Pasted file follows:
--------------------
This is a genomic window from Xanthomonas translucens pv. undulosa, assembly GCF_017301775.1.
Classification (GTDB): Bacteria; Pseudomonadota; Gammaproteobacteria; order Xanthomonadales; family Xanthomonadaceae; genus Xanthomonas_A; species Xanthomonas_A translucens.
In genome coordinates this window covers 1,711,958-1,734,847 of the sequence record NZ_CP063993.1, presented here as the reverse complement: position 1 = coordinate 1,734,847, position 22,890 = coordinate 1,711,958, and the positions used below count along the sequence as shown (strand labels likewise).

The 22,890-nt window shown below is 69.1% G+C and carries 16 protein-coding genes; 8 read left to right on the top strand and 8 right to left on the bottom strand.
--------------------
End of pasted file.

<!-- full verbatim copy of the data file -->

This is a genomic window from Xanthomonas translucens pv. undulosa, assembly GCF_017301775.1.
Classification (GTDB): Bacteria; Pseudomonadota; Gammaproteobacteria; order Xanthomonadales; family Xanthomonadaceae; genus Xanthomonas_A; species Xanthomonas_A translucens.
In genome coordinates this window covers 1,711,958-1,734,847 of the sequence record NZ_CP063993.1, presented here as the reverse complement: position 1 = coordinate 1,734,847, position 22,890 = coordinate 1,711,958, and the positions used below count along the sequence as shown (strand labels likewise).

The 22,890-nt window shown below is 69.1% G+C and carries 16 protein-coding genes; 8 read left to right on the top strand and 8 right to left on the bottom strand.